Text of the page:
Alison's Notebook | Self Care and Personal Development
I'm Alison. I run Alison's Notebook as a resource for average people looking to find more happiness and contentment in day-day life. I have been a professional Marketing Strategist and blogger since 2011. I started this blog as a place to share paintings and sell them. I aim for this site to be entertaining, helpful, inspirational and for the most part light-hearted.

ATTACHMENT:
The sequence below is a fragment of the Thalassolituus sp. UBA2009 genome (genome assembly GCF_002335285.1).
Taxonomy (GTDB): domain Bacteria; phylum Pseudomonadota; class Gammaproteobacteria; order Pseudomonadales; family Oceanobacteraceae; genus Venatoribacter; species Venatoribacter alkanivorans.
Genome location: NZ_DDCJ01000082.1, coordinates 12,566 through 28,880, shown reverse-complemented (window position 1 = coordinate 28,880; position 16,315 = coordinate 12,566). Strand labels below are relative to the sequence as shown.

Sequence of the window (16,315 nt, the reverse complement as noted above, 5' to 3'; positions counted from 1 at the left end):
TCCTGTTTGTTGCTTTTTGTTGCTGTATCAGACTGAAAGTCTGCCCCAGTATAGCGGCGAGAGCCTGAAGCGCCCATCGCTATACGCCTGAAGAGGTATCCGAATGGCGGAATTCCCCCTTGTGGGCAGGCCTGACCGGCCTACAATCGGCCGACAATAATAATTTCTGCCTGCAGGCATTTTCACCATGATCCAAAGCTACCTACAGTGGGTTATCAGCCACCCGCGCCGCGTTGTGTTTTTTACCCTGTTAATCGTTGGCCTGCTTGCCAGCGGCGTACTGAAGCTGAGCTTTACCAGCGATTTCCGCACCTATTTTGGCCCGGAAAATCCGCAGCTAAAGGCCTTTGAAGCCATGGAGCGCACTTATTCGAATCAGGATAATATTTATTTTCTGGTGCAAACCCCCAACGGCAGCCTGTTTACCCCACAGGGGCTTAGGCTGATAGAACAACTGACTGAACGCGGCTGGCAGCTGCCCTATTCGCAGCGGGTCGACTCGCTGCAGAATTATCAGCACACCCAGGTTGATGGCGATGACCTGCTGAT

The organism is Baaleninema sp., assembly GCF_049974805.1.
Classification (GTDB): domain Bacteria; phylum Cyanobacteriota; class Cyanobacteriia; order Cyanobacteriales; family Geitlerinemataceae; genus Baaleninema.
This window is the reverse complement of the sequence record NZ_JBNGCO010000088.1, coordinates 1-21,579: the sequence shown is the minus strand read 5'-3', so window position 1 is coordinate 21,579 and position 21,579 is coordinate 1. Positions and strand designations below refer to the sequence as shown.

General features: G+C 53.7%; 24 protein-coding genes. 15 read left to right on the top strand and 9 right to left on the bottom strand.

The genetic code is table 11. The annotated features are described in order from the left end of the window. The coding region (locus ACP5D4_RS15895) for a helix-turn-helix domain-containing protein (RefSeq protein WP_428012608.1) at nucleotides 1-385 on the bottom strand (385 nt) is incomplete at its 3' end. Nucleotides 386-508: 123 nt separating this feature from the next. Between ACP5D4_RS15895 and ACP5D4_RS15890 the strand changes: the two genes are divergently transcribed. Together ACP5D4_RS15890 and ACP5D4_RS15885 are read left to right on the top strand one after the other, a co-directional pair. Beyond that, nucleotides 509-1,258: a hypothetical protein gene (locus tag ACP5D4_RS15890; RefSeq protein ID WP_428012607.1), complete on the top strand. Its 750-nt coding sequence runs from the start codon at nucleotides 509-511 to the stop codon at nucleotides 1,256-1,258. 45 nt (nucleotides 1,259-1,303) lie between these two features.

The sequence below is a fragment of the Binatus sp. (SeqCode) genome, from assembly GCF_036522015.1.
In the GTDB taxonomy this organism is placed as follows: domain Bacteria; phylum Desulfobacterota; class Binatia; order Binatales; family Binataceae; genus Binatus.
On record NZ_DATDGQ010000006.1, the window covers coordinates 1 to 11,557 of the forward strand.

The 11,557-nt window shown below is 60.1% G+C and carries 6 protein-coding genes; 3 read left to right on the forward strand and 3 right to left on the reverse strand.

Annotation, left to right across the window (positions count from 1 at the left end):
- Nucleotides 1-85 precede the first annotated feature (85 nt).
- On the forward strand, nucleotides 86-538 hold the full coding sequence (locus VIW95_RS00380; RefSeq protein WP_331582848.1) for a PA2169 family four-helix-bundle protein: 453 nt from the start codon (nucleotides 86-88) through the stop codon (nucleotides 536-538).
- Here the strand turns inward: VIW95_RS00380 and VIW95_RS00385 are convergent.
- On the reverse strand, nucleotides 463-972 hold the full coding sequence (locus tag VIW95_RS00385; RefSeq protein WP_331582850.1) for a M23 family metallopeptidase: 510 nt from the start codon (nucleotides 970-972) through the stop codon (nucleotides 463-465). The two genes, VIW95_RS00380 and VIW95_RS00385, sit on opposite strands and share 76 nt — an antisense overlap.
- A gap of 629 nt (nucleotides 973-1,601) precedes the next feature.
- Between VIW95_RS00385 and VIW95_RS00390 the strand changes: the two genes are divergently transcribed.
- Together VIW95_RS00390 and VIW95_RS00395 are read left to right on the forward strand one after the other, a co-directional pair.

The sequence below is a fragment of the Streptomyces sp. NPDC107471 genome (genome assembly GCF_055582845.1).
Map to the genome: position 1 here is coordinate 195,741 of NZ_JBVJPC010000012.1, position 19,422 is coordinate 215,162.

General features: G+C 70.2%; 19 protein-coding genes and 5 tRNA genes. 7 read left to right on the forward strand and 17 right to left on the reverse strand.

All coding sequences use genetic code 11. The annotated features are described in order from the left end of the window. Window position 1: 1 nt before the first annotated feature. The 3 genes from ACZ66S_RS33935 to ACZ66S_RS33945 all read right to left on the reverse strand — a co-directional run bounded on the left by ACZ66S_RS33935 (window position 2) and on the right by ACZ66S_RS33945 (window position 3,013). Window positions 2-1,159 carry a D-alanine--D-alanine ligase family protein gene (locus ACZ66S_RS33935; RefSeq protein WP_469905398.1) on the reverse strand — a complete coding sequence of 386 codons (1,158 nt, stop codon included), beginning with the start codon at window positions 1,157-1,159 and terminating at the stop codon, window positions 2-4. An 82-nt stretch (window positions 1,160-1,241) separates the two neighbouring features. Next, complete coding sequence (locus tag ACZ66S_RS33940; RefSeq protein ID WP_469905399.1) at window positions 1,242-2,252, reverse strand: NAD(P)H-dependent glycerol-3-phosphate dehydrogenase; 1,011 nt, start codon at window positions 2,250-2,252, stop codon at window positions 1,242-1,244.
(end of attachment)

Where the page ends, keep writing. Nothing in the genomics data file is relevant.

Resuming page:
Wondering how to practice better self care for bosses? Well, one size does NOT fit all, as we have our own needs for time management and self care. Keep reading for some fabulous self care advice from Maria Tan, Success Coach… Self Care For Bosses: Energy As a serial entrepreneur and socialite, I have to be extremely good at managing my energy. Energy for me is the totality of my well-being: Energy = time management + stamina + mental health + emotional being + spiritual health. I can’t be… “Busy” to deliver on what I said I would. “Exhausted” to show up during launches and other events. “Frustrated” to meet my clients’ needs. And to keep myself in good energy, I am very aware of who I am and how I’m wired. I need space to process my thoughts on a regular basis. This is why I create space for downtime daily. I can get extremely excited before BIG events (launches, speech, projects, charity). This is why I try to stay away from caffeine a week before the event. Otherwise I would appear as though I have ADHD. I feel things intensely. This is why I journal or do yoga at least 3 times a week. It helps me ground my energy and recenter. Otherwise, I would appear bi-polar. Use the image below to share! The Perfect Self Care Routine… Doesn’t Exist Most of the entrepreneurs suffering from overwhelm and burnout tend to get sold on the picture-perfect idea of a self-care ritual or routine. Believe me, there is no such thing. In fact, there are days when I don’t journal just because I’m too hyped. Millions of solid ideas pop into my head so I have to work on what’s feasible fast. There are also days when I get this melancholia that makes me simply want to pull back and cocoon. As a woman who works with her natural rhythm, I also do bare minimal work during my menstrual cycle. Use this as a metaphor: Some machines need to be maintained weekly, some monthly, some quarterly, some yearly. How one machine is built is different from another. The same goes for you. How you’re built may simply be different from others. Most people have the impression that I’m a workaholic and I don’t sleep. The reason why they think that is because of the way I show up when I do. The secret? I am very good at doing me and this leads to very good energy (the totality of my well-being). Remember: Energy = time management + stamina + mental health + emotional being + spiritual health. Here are some questions to consider before choosing how self-care is going to work for you. And please, answer with what comes natural for you. How To Make Self Care Work For You Most people get this wrong because they tend to give ideal answers. Consider this an audit of who you are instead of a vision of your ideal self: How long can you work on one thing? How easy can you get distracted. Do you need to be doing multiple things at the same time? Are you naturally a multi-tasker? Do you need to be involved in different things all the time? Can you focus on only your work? Or do you also need frequent chill-out with family and friends? Do you think out loud? Or do you think silently? What makes you want to “hide” or “escape”? Do you tend to defend what you do or the choices you make? After you answer the above, really reflect on what you need in terms of time, space, stamina, emotional & mental well-being and spiritual health. For example, I’m an extremely passionate person and when I am on a roll or in the zone, I can go 16 hours on one thing. I love what I do and don’t mind working on the weekends. A common misconception people would make after reading this is that I don’t relax or take the time off. Actually, I do. I love getting massages, hosting & entertaining people and I enjoy socializing a lot – both intimate and big groups. But there is something about the weekend (especially Sunday) that give me the great space to just create, plan ahead and do the minutia. This is probably because I don’t have kids. So I do the massages, the hosting of people , the big group socializing during the week. And for the business side of things, I simply implement what was planned so it really doesn’t have to be hard. Plus, I have people working with me on deliverables. Give Yourself What You Need I also need the space to process new emotions and thoughts regularly – so I make sure I over-estimate the time needed to execute something. For example, when I relocated to the Philippines after living in Taiwan for 13 years and being very active in many professional and social initiatives, I knew I needed at least 3 months to resettle. I gave myself 6 months. Write down your BIG VISION for yourself or your business. Then break it down in milestones. Think reverse engineer. Say you want to be known as the next Oprah. Define that and what that looks like – in actual words. Break Down The Vision Next, you break down half of that vision. Then half again. Until you get to what’s 1% of that vision like? What people don’t realize is they’ve actually achieved 1% of the vision by simply writing it down. And most have already achieved at least 5% when they really do a very good assessment of where they are. After you have those milestones, put the timeline in. And then plan ahead – give some space for things to occur. A lot of people fall into the trap of instant glory and instant “go”. They would like to believe that because they thought of a great idea, it would be like clicking a button and then they can do what they said they would in the next 24 hours. But each change comes with its own need for cultivation. Each decision comes with its own need for upleveling. Each function you add to yourself comes with its own need for integration. You can’t shortcut your way to a self-care system. When you are fully aware of how you’re wired and accept that’s just how it is, you can make self-care work for you. At the crux of it all, self care starts at self acceptance. You can’t care well for something you don’t know well. About The Author: Maria Tan is a Success Coach, Author and Speaker. She helps Misfits, Multi-Passionates, and Millennials confidently identify what makes them unique and leverage that to create a successful career path. She has trained, coached and mentored over 1000 people from all across the world, both in-person and online. She’s famous for her extreme authenticity and non-fluff approach to things in life. You can read more about her at maria-tan.com and follow her on Instagram @maria_k_tan